The Court of Appeal has refused a bid by a trans man to be registered as the father of a child he gave birth to.
The case concerned a journalist who legally and medically transitioned to life as a male during his 20s, receiving a gender recognition certificate, under the Gender Recognition Act, in 2017. Nevertheless, the man retained the capacity to have children and eventually conceived via in vitro fertilisation the following year.
But when the journalist attempted to officially register the boy’s birth, the registrar insisted that he would have to be listed on the birth certificate as the boy’s mother, to reflect his legal status.
The man applied for a judicial review of this requirement, argued that as he was already legally and socially recognised as a father, he should be registered as such on the birth certificate too, or at least under the gender-neutral term ‘parent’. Alternatively, he suggested, Judges could declare the requirement to register birth parents as ‘mother’ incompatible with Articles 8 and 14 of the European Convention on Human Rights.
Article 8 of the Convention covers the right to respect for one’s “private and family life”, while Article 14 prohibits discrimination.
His son formally took part in the application via a representative known as a “litigation friend”, represented by Jeremy Ford at Cambridge Family Law Practice, arguing that his parent should be declared his father under section 55A of the Family Law Act 1986. This sets out qualifications to apply for a formal declaration of parentage.
However, his application was unsuccessful. Sir Andrew McFarlane, President of the Family Division, upheld the registrar’s decision, declaring that the parent who carries and gives birth to a child is the legally the mother, regardless of their gender.
He explained that ‘mother’, in a legal context, referred only to reproduction. It was:
“…the status afforded to a person who undergoes the physical and biological process of carrying a pregnancy and giving birth.”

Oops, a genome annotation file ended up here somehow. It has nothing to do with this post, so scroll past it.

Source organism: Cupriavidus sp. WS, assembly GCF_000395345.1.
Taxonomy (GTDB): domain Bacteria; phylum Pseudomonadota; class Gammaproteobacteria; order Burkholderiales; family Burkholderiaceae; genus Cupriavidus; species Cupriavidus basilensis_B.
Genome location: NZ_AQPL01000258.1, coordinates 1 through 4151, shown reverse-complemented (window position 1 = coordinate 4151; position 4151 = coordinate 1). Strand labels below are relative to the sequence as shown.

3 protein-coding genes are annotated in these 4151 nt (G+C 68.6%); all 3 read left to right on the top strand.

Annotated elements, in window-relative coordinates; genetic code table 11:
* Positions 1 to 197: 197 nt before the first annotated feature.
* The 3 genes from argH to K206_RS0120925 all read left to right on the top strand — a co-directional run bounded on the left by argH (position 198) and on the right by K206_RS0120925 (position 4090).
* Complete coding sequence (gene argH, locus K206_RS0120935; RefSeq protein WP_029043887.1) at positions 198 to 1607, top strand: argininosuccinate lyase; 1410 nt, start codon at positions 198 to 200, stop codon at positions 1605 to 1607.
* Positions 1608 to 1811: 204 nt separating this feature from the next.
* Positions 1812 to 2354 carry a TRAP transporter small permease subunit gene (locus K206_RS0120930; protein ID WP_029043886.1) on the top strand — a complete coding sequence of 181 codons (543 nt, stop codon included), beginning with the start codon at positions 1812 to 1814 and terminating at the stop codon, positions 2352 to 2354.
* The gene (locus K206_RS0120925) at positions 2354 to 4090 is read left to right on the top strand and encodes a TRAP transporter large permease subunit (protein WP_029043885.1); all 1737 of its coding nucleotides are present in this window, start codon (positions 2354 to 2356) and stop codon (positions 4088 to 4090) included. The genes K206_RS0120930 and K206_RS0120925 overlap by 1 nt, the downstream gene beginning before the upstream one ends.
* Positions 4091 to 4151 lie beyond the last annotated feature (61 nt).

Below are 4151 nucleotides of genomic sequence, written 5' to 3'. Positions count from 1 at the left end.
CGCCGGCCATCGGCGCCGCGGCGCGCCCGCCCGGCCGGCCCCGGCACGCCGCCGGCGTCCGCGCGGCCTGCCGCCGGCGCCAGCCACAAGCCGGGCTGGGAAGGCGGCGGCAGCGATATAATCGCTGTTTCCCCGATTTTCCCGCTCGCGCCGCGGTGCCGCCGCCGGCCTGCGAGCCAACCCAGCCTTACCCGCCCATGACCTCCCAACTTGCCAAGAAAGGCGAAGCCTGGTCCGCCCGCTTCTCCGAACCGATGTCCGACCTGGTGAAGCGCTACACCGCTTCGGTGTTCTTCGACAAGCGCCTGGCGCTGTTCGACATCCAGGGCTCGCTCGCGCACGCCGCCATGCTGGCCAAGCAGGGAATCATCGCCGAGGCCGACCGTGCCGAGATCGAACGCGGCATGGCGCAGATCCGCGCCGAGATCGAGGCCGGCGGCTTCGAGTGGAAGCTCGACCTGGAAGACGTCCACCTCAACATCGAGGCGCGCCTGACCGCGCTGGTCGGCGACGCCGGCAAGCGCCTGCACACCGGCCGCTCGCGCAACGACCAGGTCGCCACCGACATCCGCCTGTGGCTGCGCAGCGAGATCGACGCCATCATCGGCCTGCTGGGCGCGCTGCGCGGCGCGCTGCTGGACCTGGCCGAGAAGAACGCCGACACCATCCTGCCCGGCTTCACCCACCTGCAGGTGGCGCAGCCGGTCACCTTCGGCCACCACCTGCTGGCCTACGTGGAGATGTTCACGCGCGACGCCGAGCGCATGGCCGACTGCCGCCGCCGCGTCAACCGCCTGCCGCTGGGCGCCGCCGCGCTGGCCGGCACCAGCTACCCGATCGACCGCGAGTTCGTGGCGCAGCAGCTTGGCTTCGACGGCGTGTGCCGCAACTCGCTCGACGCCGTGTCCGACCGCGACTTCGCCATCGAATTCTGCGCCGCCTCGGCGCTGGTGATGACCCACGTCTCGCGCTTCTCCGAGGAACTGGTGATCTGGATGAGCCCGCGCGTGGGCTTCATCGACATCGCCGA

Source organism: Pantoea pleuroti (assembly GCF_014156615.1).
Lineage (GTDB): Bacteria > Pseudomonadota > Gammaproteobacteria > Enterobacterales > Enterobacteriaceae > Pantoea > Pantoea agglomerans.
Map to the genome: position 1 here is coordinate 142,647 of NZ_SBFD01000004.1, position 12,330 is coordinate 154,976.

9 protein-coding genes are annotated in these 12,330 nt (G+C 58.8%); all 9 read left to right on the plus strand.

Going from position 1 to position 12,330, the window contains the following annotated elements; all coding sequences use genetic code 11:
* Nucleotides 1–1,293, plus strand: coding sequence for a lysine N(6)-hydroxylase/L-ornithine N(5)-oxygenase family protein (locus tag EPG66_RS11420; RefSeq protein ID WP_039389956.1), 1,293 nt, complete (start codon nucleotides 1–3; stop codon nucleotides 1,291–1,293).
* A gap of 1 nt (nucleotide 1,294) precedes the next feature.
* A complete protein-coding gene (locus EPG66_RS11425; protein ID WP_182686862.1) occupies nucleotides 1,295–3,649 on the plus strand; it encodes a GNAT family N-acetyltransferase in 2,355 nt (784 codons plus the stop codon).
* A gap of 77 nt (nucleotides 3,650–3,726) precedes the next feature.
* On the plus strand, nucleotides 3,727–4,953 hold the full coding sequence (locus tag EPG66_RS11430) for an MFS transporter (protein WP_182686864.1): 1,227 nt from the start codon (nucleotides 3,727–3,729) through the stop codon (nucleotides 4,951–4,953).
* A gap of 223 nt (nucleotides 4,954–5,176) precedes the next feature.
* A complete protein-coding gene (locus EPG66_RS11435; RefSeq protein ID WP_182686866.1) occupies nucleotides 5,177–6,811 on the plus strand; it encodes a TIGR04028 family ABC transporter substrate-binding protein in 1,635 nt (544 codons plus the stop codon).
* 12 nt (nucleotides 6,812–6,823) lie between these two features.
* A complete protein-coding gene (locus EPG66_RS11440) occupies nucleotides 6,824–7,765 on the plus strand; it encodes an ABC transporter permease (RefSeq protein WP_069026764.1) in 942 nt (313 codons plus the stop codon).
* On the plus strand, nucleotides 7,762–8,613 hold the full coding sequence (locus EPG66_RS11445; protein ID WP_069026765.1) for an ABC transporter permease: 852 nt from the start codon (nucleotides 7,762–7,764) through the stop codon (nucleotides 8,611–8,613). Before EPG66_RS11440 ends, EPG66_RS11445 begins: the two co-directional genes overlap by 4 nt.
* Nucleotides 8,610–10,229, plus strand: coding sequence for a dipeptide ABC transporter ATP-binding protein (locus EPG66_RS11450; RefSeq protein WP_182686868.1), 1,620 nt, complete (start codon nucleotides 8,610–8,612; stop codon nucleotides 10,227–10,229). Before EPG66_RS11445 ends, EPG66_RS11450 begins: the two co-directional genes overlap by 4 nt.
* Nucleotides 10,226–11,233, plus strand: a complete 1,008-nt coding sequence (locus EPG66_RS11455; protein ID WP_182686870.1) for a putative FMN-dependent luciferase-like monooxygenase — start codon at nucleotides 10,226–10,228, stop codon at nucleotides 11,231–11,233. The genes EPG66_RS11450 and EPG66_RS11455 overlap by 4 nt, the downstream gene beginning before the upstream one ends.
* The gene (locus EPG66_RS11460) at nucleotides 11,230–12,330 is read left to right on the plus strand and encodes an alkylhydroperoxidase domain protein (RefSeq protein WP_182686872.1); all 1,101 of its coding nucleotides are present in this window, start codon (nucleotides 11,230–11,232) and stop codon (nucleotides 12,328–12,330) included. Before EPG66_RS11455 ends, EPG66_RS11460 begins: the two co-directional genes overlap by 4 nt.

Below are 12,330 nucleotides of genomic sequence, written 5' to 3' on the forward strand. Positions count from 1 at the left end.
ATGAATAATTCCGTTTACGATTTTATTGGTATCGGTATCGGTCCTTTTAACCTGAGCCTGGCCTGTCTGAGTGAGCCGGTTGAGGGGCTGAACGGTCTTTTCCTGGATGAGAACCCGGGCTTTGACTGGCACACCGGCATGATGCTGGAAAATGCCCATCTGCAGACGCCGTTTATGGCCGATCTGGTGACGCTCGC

Sir Andrew continued:
“It is now medically and legally possible for an individual, whose gender is recognised in law as male, to become pregnant and give birth to their child. Whilst that person’s gender is ‘male’, their parental status, which derives from their biological role in giving birth, is that of ‘mother’.”
The President’s ruling has now been upheld in the Court of Appeal. Lord Burnett, the Lord Chief Justice, alongside Lady justice King and Lord Justice Singh, said that while the case was clearly a sensitive one, a child’s right to understand the reality of his or her birth outweighed a parent’s right to have their legal gender listed on the birth certificate.
The Justices also concluded that any infringement of father and son’s Article 8 rights had been justified by the need for a consistent system of birth registration. They also noted that the Gender Recognition Act states:
“The fact that a person’s gender has become the acquired gender under this Act does not affect the status of the person as the father or mother of a child.”
Nevertheless, they acknowledged the sensitive nature of the case.
The journalist has now announced his intention to appeal to the Supreme Court.
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